# Thread: using a macro to put formulas in cells.

1. ## using a macro to put formulas in cells.

I am trying to automate a totals sheet for data I have parsed from a larger file.
My current code creates a new workbook and adds data to a specified number of sheets, 1-12.
I am trying to add a sheet 13 named "Totals" that will give a totals from sheets 1-12.
I am unsure how to get a formula to be input into a cell from code without hard coding each cell.
In the following code, I am trying to get a sum for columns B to S of rows 11 to 22. so B9 =SUM(B11:B22)
Code:
```For cellCount = 2 To 19
'Worksheets("Totals").Range(Cells(9, cellCount)).Value = "=SUM(cells(11,cellcount):cells(22,cellcount))"
Next```
I get a runtime error at this line in the code.

I am trying to use a loop to eliminate all the hard coding. Each of my columns B-S rows 11 to 22 will have similar loops for the formulas.
B11=SUM('1'!M:M)
B12=SUM('2'!M:M)
B13=SUM('3'!M:M)

C11=COUNTIF('1'!G:G,"H")
C12=COUNTIF('2'!G:G,"H")
C13=COUNTIF('3'!G:G,"H")

Thank you,

Simi  Reply With Quote

2. Hi Simi,

Using .Value is going to put the value in the cell, not the formula. So to put the formula in B9 you could use:
Code:
`Worksheets("Totals").Range("B9").Formula = "=SUM(B11:B22)"`
To work more dynamically though, you want to use FormulaR1C1, which refers to the formula in R1C1 notation. So for B9 you'd do:
Code:
`Worksheets("Totals").Range("B9").FormulaR1C1 = "=SUM(RC:RC)"`
Hopefully that gives you enough to get you started.  Reply With Quote

3. Your problem is not the use of the Value property, VBA stupidly allows you to inject a formula with that, but the fact that you are trying to use VBA objects as part of the formula, and the redundant Range(Cells(... You need to construct the formula with these objects, not just embed them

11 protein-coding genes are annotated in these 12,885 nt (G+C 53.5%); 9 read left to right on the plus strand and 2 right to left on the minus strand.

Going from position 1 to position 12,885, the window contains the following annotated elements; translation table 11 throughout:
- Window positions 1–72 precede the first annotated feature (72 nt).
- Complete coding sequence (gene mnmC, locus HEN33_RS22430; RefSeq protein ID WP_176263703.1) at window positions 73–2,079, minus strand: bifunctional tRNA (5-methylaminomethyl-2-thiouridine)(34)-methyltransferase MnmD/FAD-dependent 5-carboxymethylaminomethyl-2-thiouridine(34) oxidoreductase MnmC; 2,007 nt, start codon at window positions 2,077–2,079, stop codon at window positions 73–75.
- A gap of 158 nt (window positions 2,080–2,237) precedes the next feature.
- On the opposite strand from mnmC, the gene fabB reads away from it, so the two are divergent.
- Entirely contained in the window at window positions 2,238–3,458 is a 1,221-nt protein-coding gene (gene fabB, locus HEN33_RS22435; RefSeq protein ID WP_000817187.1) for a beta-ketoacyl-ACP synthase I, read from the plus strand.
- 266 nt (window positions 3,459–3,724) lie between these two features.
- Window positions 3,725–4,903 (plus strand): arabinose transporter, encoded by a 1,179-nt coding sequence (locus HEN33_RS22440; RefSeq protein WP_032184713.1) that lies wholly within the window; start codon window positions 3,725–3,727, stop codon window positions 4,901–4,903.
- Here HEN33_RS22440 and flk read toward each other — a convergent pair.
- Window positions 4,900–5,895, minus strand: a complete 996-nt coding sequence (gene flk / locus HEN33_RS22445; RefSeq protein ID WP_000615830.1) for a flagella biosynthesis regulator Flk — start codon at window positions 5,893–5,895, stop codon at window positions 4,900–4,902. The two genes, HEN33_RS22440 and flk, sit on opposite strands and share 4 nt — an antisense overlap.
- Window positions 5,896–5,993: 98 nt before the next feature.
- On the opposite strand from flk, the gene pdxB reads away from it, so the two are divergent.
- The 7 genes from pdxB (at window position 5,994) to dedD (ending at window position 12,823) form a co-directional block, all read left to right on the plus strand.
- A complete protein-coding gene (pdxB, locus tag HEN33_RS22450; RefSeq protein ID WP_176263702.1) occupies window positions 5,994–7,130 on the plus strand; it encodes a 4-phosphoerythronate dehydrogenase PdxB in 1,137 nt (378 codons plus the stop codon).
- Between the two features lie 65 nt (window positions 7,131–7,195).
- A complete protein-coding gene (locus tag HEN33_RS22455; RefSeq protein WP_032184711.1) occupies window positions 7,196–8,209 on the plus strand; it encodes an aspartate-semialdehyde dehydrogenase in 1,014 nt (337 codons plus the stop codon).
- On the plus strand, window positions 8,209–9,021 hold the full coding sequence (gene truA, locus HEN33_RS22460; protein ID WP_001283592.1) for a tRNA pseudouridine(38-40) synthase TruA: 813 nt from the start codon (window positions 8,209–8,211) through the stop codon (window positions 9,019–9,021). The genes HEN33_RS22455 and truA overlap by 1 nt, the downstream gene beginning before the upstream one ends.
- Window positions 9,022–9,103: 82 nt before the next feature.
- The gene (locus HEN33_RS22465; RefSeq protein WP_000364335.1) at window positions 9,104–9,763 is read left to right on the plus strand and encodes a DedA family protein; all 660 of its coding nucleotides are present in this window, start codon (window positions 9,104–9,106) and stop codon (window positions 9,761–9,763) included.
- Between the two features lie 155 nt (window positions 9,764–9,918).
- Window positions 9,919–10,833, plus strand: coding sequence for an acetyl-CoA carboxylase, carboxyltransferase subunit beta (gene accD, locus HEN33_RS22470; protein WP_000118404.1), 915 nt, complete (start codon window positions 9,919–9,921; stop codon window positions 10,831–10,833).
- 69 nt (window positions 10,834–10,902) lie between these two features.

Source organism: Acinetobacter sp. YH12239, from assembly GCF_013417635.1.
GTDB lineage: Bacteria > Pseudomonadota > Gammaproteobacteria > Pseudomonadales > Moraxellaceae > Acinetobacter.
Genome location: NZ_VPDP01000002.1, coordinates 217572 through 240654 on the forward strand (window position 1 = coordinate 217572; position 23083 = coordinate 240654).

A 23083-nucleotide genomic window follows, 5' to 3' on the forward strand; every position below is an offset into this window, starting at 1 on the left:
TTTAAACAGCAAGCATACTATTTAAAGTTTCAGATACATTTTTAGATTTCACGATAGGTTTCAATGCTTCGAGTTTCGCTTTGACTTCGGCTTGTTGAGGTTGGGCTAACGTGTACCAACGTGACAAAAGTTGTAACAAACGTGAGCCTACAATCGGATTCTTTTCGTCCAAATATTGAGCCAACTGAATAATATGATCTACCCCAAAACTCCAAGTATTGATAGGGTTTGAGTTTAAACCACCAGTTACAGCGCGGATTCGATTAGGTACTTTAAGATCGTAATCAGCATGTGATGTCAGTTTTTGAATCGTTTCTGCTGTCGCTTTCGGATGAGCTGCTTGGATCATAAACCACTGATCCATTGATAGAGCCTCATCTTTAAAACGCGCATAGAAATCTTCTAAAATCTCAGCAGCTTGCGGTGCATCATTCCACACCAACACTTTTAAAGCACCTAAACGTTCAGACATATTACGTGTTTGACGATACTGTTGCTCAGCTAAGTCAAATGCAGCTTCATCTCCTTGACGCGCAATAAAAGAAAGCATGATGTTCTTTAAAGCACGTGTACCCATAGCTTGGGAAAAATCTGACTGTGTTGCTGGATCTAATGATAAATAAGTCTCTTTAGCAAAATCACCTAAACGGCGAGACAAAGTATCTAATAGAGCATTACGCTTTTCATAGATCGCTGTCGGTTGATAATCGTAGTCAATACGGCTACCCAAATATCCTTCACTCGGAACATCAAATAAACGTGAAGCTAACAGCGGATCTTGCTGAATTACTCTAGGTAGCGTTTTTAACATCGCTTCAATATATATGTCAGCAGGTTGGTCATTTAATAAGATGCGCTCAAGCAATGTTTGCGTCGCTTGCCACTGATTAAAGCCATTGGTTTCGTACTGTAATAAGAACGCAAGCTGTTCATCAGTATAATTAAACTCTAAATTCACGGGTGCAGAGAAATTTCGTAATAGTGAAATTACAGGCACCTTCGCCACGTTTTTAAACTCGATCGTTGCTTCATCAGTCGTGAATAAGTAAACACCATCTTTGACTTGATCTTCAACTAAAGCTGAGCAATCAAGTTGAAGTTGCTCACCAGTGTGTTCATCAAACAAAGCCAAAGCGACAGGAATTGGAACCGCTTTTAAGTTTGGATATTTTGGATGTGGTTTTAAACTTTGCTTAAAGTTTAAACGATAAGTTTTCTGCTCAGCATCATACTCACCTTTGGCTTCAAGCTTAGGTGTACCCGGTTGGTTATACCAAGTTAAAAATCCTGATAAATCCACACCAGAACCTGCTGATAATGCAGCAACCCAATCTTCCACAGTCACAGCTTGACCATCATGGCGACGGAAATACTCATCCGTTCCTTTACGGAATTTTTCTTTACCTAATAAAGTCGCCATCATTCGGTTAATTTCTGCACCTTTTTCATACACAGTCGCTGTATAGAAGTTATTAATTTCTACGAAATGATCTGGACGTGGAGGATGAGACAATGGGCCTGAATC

Code:
```For cellcount = 2 To 19    Worksheets("Totals").Cells(9, cellcount).Value = _
"=SUM(" & Range(Cells(11, cellcount), Cells(22, cellcount)).Address(False, False) & ")"
Next cellcount```
But you should use Formula anyway

Code:
```For cellcount = 2 To 19
Worksheets("Totals").Cells(9, cellcount).Formula = _
"=SUM(" & Range(Cells(11, cellcount), Cells(22, cellcount)).Address(False, False) & ")"
Next cellcount```
or FormulaR1C1

Code:
```For cellcount = 2 To 19
Worksheets("Totals").Cells(9, cellcount).FormulaR1C1 = _
"=SUM(R11C" & cellcount & ":R22C" & cellcount & ")"
Next cellcount```
As all of the formulae are the same relatively, you don't even need a loop

Code:
`    Worksheets("Totals").Range("B9:S9").Formula = "=SUM(B11:B22)"`  Reply With Quote

4. Ken/Bob,

Thank you for the posts, I recorded a macro of me putting in the formula in the cell b9 and it used the R1C1 notation. I did not understand what it meant, but now I gather the R1C1 notation is rows and columns relative to the starting cell.

Simi

P.S.
Thank you again for having this site with so many helpful people willing to give advice.  Reply With Quote

5. Just an update, I ran into a problem again, but figured it out. I still don't know why it was a problem but anyway.
this code works perfectly.

Code:
`Worksheets("Totals").Range("B9:S9").FormulaR1C1 = "=SUM(RC:RC)"`
this code was giving me trouble.
Code:
`Worksheets("Totals").Range(Cells(cellCount + 10, 2)).Formula = "=SUM('" & cellCount & "'!M:M)"`